I don't read reviews.

Well, that's not quite true. Let me rephrase – I don't read reviews to determine whether or not I should purchase something, which I think is the point of a review. I do read them sometimes after the fact, out of curiosity, but generally as a rule, I tend to avoid them.

There's a couple of reasons for this, and it varies depending upon what medium is being reviewed. To be honest, I will read reviews for books, products, hotel, etc. and give them some merit. What I'm really talking about here are reviews for movies and games.

In the case of movies, I avoid them like the plague. I've found that a perfectly good movie experience can be ruined by reading a review beforehand, because essentially what it's done is given you an opinion without having a chance to form your own. When you watch the movie, it's like having a commentary track on – all you can hear are the critics' complaints.

Granted if the movie received a good review that's not as much a problem, but you never can really know that going into it. It's true that generally movies that receive good reviews tend to be pretty good, and movies that receive terrible reviews tend to be godawful. But most movies are somewhere in the middle, with mixed results. Personal preference comes into play more. I may have enjoyed The Incredible Hulk (not to be confused with Hulk), but plenty of people didn't, and that's OK. But that doesn't mean that I want their review forced down my throat and affecting my movie watching experience.

In the case of video games, I'm not as religious about avoiding reviews, but they rarely effect me. When The Force Unleashed received fairly bleh scores, it didn't reduce my enthusiasm for the product – I just assumed reviewers were being overtly whiny (they were). Same for Assassin's Creed, Lego Indy, and plenty of others I've bought in spite of reviews. If a game receives a truly awful score... it's possible it might make me sit back and reconsider, but that's a pretty rare occurrence. On the flip side, it doesn't matter how highly you rate a game – if I wasn't interested in it before, a shining review doesn't do much to make me consider the product. I will occasionally read these reviews, certainly, but only to get an idea on how the general press thinks of the game, which is information I like to supplement with how well these games actually sell. Either way you slice it, the review doesn't sway me in any way.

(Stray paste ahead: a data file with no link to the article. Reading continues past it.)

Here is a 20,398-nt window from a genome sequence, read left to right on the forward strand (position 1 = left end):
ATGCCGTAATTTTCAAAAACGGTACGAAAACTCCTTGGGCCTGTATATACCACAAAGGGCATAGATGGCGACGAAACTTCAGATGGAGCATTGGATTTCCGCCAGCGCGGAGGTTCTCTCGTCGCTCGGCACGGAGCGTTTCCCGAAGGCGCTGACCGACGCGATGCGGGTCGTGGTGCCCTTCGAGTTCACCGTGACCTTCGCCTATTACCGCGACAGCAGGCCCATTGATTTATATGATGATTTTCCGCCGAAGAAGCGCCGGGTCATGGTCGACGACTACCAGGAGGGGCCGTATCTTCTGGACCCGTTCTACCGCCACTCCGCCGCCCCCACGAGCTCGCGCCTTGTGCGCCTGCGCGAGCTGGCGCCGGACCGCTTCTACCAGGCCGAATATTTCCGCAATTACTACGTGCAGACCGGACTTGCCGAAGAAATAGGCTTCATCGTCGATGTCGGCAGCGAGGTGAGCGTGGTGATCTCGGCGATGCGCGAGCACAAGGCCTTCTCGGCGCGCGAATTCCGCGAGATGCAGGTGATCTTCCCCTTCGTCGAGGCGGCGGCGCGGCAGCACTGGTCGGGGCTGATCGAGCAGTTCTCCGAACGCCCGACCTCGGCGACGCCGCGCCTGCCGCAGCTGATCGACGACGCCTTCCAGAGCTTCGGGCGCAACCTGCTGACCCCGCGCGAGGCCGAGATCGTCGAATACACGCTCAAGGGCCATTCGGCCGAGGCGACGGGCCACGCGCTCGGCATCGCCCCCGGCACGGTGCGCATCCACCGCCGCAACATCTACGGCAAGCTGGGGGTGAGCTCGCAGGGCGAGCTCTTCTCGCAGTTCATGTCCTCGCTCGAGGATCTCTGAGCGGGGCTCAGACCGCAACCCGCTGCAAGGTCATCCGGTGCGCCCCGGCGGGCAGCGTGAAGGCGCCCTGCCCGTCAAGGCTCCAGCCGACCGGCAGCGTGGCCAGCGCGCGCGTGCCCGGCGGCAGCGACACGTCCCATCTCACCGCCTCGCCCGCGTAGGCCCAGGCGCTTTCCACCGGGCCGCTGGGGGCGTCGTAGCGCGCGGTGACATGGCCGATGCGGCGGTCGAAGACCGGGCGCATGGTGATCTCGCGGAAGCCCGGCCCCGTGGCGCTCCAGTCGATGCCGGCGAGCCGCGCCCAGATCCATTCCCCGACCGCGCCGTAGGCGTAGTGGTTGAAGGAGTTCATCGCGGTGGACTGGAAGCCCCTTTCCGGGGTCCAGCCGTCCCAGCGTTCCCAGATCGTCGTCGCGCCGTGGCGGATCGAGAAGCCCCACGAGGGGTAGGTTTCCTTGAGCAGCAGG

When it comes down to it, for me the only “review” that can effect me is one from a friend. Generally you know this person and their likes/dislikes, and how often that lines up with your own. And those I'll definitely give some weight. A few non-trek friends had rave reviews for Star Trek before it came out, which let me know that it was going to be something special. Equally, another friend saw Terminator Salvation early and despised it, which gives me pause until I remember that he also wasn't a big fan of The Dark Knight (which is insane), so there's still a chance it could be good (I'll know either way after tonight). Ultimately, the review basically comes down to one of three things: it's cool, it's okay, or it sucks. There isn't really much more to say about it that can't be wrapped up with a thumb gesture.

In any event, that's why I tend to keep my reviews on the short end – mainly because if I don't read them, I've no business writing them, but also because, when you get right down to it, they're easy to summarize. Either it's cool, it's okay, or it sucks, and everything else is just personal supposition.

Posted by Kevin on 12:12 PM

3 comments:

Lauren said...

AGREED! I read them for hotels and restaurants and that's it really. I read them for books AFTER i've finished the book because then I can compare notes. As for movies, ugh. Everyone has different taste, which is why I rarely go to sites like rottentomatoes just because i'll probably disagree. (Note: I like to disagree on purpose sometimes because it's fun.)

Kevin said...

Yeah it seems like this is the case for a lot of people, which really makes me wonder how many people actually still use reviews.

Granted, rotten tomatoes is a bit less offensive to me since it just takes all the press reviews and blends them up to spit out a number. That's a hell of a lot more useful than, say, imdb or amazon, where all their ratings are user created, which is practically useless.

Colure said...

I'm a major proponent of reviews for hotels and restaurants. I think those two are always good to check into first before buying - especially hotels. Because it's such a major expense and you have to be staying there for a night or longer, it's important to know what you're getting into. But yeah, movie reviews? Hate 'em. Don't read them, don't write them, don't like them. ;p

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